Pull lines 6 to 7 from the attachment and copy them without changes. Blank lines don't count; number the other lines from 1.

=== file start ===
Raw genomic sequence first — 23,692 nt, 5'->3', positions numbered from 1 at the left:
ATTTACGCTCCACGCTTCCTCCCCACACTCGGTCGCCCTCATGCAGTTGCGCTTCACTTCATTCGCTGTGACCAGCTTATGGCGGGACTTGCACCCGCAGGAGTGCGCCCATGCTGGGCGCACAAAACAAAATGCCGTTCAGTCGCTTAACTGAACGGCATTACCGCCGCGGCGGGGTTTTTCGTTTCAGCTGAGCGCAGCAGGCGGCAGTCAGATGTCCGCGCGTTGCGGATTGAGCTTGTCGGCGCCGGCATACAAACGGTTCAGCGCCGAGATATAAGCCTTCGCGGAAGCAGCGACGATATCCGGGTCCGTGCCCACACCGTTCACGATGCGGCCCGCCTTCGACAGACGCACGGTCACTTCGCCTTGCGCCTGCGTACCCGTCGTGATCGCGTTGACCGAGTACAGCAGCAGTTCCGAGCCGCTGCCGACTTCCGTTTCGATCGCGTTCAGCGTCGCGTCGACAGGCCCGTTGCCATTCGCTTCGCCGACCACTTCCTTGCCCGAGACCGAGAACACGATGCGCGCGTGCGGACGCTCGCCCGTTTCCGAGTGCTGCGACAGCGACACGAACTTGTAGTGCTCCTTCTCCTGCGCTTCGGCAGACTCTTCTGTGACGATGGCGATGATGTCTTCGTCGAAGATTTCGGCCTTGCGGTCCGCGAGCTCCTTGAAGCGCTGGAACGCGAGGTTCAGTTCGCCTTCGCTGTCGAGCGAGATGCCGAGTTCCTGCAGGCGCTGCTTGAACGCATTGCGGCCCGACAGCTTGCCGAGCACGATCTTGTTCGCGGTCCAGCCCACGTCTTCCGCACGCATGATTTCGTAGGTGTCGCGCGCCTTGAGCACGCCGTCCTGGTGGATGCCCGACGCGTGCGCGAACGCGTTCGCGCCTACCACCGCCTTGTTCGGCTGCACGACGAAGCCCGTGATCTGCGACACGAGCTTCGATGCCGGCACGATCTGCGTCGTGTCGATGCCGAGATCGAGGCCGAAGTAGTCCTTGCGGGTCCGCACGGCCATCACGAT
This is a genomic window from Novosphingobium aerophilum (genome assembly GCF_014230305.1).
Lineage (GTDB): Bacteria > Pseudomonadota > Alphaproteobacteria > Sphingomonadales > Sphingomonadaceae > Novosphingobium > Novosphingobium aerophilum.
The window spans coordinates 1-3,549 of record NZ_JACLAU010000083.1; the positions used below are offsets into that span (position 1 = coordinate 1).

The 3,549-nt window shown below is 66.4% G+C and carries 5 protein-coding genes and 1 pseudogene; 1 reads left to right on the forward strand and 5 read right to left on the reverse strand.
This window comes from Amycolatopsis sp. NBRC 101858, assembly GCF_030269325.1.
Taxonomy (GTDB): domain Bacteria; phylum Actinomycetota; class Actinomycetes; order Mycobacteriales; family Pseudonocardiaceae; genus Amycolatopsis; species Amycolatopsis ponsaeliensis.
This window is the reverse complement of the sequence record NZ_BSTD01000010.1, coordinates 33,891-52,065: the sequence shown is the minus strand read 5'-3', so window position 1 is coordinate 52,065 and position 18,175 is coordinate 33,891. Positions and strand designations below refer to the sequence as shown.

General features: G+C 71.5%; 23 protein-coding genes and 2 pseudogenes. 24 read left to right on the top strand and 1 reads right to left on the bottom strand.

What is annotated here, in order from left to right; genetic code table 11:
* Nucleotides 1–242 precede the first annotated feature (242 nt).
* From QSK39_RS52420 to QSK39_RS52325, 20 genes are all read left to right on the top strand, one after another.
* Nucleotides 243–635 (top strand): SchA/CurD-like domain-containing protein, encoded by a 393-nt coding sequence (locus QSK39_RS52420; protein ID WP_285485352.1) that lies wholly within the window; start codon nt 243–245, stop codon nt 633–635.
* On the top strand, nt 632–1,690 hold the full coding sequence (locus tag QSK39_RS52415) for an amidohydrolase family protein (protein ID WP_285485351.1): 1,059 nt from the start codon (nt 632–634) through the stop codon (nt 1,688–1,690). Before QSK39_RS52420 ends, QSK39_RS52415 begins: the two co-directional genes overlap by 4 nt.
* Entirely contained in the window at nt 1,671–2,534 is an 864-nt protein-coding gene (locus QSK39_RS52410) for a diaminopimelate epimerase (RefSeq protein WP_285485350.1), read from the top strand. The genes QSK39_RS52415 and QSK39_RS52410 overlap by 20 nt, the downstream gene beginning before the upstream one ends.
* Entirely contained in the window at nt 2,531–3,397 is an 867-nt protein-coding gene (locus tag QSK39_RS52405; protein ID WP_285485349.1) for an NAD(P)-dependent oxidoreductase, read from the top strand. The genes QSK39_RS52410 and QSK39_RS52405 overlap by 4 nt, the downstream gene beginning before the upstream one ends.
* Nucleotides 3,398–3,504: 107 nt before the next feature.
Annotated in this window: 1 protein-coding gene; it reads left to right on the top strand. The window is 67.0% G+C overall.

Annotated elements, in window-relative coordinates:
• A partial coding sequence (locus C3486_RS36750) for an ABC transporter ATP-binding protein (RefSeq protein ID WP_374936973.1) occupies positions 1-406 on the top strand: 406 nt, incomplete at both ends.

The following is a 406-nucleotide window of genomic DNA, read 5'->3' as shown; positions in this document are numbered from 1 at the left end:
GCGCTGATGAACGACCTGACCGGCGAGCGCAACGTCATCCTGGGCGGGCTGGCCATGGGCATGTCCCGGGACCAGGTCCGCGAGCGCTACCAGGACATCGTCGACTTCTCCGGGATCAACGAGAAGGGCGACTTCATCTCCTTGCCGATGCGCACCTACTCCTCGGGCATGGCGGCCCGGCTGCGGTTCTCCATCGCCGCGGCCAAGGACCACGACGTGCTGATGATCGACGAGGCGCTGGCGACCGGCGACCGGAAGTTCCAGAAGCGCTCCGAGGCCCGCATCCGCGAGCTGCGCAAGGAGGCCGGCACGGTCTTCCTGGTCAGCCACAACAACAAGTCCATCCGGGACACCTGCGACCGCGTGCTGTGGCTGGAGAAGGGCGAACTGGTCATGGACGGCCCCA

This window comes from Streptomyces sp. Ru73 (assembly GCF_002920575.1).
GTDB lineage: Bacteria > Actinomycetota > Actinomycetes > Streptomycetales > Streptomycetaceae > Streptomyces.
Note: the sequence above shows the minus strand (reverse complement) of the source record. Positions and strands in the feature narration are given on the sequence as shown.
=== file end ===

The 3,549-nt window shown below is 66.4% G+C and carries 5 protein-coding genes and 1 pseudogene; 1 reads left to right on the forward strand and 5 read right to left on the reverse strand.
This window comes from Amycolatopsis sp. NBRC 101858, assembly GCF_030269325.1.